Posts Tagged: newspapers

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The Rumpus Interview with Terese Svoboda

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Poet Terese Svoboda talks about her biography of the socialist-anarchist firebrand and modernist poet Lola Ridge, Anything That Burns You, and remembers a time when the political was printed in newspapers. ...more

Spelling Reformed

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At The Awl, Annie Abrams gives the history of a 19th-century newspaper, Di Anglo-Sacsun, and its editors’ attempts to make literacy more available to the public, by developing their own phonetic alphabet that the newspaper was written in. Abrams also dives into the controversy surrounding the name of the paper:

Andrews and Boyle pointedly explained that they did not choose the title “in a partisan or national spirit, or with a view to render prominent the dysfunction between the different branches of the human brotherhood,” but instead “because it seems to us to contain a proper allusion to the language which it is our primary object to reform.”

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Censorship in College Newspapers

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At the Atlantic, David R. Wheeler examines recent attempts to limit freedom of the press on college campuses, tracking conflicts between university officials and college newspapers and court cases:

In 2005, students at Governors State University in Illinois lost a lawsuit claiming that their First Amendment rights had been violated over the censorship of the school newspaper, The Innovator.

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Now, Writing is for Extroverts Too

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When my wife proposed writing a novel together last year, I was initially resistant but not for the most obvious reasons. I wasn’t worried about our ability to work together. I wasn’t even worried about whether we could actually produce a good novel.

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LaShonda Katrice Barnett by ellen foto in COLOR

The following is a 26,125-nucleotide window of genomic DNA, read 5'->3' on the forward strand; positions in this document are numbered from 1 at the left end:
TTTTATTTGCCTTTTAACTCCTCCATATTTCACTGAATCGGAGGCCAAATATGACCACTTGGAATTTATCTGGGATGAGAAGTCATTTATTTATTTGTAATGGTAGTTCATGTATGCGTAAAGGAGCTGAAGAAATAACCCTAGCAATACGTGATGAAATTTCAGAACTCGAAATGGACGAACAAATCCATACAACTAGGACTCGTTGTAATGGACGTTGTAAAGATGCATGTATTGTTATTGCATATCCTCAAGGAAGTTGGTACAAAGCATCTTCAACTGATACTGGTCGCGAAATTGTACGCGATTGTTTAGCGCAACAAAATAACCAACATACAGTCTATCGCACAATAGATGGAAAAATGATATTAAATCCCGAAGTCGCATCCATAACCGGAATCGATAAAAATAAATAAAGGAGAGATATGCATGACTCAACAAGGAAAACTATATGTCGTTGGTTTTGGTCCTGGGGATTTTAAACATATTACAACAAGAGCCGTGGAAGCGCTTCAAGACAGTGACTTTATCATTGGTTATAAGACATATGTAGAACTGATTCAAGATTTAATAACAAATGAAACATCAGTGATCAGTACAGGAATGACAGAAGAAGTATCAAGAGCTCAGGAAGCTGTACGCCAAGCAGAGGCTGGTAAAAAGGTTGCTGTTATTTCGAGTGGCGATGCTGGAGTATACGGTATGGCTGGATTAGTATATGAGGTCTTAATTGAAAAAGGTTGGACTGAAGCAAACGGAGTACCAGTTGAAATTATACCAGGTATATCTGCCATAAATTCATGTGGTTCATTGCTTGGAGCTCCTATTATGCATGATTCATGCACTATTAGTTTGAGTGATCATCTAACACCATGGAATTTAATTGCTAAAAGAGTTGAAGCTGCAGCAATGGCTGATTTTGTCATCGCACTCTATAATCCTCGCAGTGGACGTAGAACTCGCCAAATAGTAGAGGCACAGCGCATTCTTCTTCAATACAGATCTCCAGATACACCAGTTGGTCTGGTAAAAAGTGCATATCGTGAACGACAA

The Rumpus Interview with LaShonda Katrice Barnett

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Novelist LaShonda Katrice Barnett discusses her debut novel, Jam on the Vine, how becoming a historian taught her about plot, Muslims living in Texas in the 19th century, and the Missouri State Penitentiary, also known as “the bloodiest 47 acres in America.” ...more

Delivery

Stakeout

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The villain struck early, usually just before dawn while the streets of Chicago were quiet, when most of its residents were still asleep, when it was unlikely there would be witnesses. He was stealthy and efficient, and his victims never realized what hit them until it was too late.

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What Happens When Literary Journals Report The News?

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With newspapers folding and cutting corners all around the country, it’s easy to give up entirely on the fourth estate. But now look who’s riding in on their white horse: those writers you newspaper types wouldn’t give jobs to before because they tried to make their articles all “literary.” Take that, 5 W’s.

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Newspapers dying? Maybe it’s just the cities they mythologized

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An interview on New American Media with writer Richard Rodriguez has a fascinating take on what’s happening to American newspapers. Using the famously provincial San Francisco Chronicle as an example, Rodriguez says,  “I don’t think the Chronicle is dying so much as I think that San Francisco is dying.”

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